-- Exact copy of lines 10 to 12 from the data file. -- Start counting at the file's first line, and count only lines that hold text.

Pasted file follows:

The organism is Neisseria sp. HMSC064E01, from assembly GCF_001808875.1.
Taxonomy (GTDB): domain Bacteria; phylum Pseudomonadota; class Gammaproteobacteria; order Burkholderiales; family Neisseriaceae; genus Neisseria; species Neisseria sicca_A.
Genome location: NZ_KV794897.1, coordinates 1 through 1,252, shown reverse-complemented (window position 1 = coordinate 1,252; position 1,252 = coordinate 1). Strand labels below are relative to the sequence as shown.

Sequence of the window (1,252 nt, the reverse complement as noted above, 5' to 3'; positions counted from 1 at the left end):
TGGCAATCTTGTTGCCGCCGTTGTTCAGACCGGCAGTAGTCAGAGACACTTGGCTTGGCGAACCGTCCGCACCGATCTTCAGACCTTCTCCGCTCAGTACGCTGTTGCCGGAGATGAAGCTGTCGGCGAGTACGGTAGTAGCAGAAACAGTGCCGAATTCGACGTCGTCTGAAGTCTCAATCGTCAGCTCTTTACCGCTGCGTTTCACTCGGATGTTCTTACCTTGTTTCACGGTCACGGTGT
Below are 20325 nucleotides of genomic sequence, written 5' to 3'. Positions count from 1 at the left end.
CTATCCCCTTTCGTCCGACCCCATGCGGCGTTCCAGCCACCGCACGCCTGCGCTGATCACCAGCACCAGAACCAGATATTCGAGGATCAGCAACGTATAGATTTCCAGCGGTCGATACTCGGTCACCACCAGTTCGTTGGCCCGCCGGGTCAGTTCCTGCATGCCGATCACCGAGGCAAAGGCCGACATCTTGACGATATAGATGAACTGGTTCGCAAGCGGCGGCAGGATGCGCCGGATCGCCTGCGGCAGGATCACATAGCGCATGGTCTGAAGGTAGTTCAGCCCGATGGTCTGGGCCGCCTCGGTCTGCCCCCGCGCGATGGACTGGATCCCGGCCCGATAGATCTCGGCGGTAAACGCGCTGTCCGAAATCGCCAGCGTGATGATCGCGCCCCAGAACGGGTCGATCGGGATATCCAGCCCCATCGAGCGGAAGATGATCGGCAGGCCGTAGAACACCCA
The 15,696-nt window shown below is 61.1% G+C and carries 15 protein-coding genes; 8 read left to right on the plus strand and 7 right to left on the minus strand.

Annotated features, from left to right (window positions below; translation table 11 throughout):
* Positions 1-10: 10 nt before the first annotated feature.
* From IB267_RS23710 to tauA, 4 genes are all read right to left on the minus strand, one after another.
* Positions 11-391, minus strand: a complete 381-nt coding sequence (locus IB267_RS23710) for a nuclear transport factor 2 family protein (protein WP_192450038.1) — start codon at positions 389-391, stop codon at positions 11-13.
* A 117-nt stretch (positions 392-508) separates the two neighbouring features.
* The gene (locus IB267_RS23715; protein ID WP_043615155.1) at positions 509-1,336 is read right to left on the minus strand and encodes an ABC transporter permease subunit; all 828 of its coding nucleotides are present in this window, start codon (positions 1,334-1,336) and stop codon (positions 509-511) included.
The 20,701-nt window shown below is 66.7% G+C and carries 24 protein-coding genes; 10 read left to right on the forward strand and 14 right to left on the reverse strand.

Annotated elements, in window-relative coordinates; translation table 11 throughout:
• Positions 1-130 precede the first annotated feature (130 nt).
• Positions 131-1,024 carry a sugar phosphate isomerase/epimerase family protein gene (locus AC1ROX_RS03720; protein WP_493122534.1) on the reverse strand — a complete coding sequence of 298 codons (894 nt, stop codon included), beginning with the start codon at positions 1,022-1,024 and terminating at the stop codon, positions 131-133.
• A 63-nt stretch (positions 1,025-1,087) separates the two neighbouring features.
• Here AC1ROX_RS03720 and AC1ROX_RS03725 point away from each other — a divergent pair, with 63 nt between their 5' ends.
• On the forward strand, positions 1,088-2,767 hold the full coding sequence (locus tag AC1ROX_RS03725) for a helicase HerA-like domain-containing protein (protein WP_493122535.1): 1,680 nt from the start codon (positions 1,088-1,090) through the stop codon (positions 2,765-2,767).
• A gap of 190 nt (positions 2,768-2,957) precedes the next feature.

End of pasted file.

* Positions 1-10: 10 nt before the first annotated feature.
* From IB267_RS23710 to tauA, 4 genes are all read right to left on the minus strand, one after another.
* Positions 11-391, minus strand: a complete 381-nt coding sequence (locus IB267_RS23710) for a nuclear transport factor 2 family protein (protein WP_192450038.1) — start codon at positions 389-391, stop codon at positions 11-13.